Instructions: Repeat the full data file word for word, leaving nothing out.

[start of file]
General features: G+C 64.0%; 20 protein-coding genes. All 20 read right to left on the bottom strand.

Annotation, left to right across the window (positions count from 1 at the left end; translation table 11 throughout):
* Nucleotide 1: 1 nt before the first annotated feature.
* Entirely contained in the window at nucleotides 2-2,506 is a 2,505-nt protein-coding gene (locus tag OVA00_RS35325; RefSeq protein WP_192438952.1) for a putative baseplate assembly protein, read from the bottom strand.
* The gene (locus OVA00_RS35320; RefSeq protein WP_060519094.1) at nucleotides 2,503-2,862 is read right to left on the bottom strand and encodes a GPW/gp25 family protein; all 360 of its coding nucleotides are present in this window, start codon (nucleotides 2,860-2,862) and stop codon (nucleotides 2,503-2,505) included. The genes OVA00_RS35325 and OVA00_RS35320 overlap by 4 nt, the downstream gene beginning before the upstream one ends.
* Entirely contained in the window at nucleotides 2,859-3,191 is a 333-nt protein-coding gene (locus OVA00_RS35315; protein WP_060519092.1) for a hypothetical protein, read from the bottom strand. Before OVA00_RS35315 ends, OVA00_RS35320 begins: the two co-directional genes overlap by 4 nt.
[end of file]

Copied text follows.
General features: G+C 64.0%; 20 protein-coding genes. All 20 read right to left on the bottom strand.

Annotation, left to right across the window (positions count from 1 at the left end; translation table 11 throughout):
* Nucleotide 1: 1 nt before the first annotated feature.
* Entirely contained in the window at nucleotides 2-2,506 is a 2,505-nt protein-coding gene (locus tag OVA00_RS35325; RefSeq protein WP_192438952.1) for a putative baseplate assembly protein, read from the bottom strand.
* The gene (locus OVA00_RS35320; RefSeq protein WP_060519094.1) at nucleotides 2,503-2,862 is read right to left on the bottom strand and encodes a GPW/gp25 family protein; all 360 of its coding nucleotides are present in this window, start codon (nucleotides 2,860-2,862) and stop codon (nucleotides 2,503-2,505) included. The genes OVA00_RS35325 and OVA00_RS35320 overlap by 4 nt, the downstream gene beginning before the upstream one ends.
* Entirely contained in the window at nucleotides 2,859-3,191 is a 333-nt protein-coding gene (locus OVA00_RS35315; protein WP_060519092.1) for a hypothetical protein, read from the bottom strand. Before OVA00_RS35315 ends, OVA00_RS35320 begins: the two co-directional genes overlap by 4 nt.